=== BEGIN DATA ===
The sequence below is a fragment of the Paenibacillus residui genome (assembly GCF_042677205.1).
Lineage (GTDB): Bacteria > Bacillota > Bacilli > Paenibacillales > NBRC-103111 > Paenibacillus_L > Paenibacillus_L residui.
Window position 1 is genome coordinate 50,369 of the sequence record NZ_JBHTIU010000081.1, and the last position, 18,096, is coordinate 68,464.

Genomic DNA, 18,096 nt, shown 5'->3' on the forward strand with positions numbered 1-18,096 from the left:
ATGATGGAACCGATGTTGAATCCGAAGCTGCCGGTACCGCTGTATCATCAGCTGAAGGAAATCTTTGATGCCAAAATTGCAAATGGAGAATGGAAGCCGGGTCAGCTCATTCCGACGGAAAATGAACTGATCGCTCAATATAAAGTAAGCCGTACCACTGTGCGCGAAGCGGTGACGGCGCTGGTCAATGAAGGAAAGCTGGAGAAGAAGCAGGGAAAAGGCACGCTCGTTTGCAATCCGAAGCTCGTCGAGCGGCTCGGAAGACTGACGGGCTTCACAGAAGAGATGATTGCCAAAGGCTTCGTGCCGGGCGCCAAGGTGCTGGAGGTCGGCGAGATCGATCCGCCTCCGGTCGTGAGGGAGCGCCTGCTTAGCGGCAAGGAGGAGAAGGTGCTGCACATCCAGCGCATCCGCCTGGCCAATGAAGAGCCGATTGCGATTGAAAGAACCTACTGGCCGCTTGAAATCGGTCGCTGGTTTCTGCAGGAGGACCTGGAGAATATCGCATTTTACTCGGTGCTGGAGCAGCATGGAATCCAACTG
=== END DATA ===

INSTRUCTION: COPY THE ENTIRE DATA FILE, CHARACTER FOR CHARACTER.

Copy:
The sequence below is a fragment of the Paenibacillus residui genome (assembly GCF_042677205.1).
Lineage (GTDB): Bacteria > Bacillota > Bacilli > Paenibacillales > NBRC-103111 > Paenibacillus_L > Paenibacillus_L residui.
Window position 1 is genome coordinate 50,369 of the sequence record NZ_JBHTIU010000081.1, and the last position, 18,096, is coordinate 68,464.

Genomic DNA, 18,096 nt, shown 5'->3' on the forward strand with positions numbered 1-18,096 from the left:
ATGATGGAACCGATGTTGAATCCGAAGCTGCCGGTACCGCTGTATCATCAGCTGAAGGAAATCTTTGATGCCAAAATTGCAAATGGAGAATGGAAGCCGGGTCAGCTCATTCCGACGGAAAATGAACTGATCGCTCAATATAAAGTAAGCCGTACCACTGTGCGCGAAGCGGTGACGGCGCTGGTCAATGAAGGAAAGCTGGAGAAGAAGCAGGGAAAAGGCACGCTCGTTTGCAATCCGAAGCTCGTCGAGCGGCTCGGAAGACTGACGGGCTTCACAGAAGAGATGATTGCCAAAGGCTTCGTGCCGGGCGCCAAGGTGCTGGAGGTCGGCGAGATCGATCCGCCTCCGGTCGTGAGGGAGCGCCTGCTTAGCGGCAAGGAGGAGAAGGTGCTGCACATCCAGCGCATCCGCCTGGCCAATGAAGAGCCGATTGCGATTGAAAGAACCTACTGGCCGCTTGAAATCGGTCGCTGGTTTCTGCAGGAGGACCTGGAGAATATCGCATTTTACTCGGTGCTGGAGCAGCATGGAATCCAACTG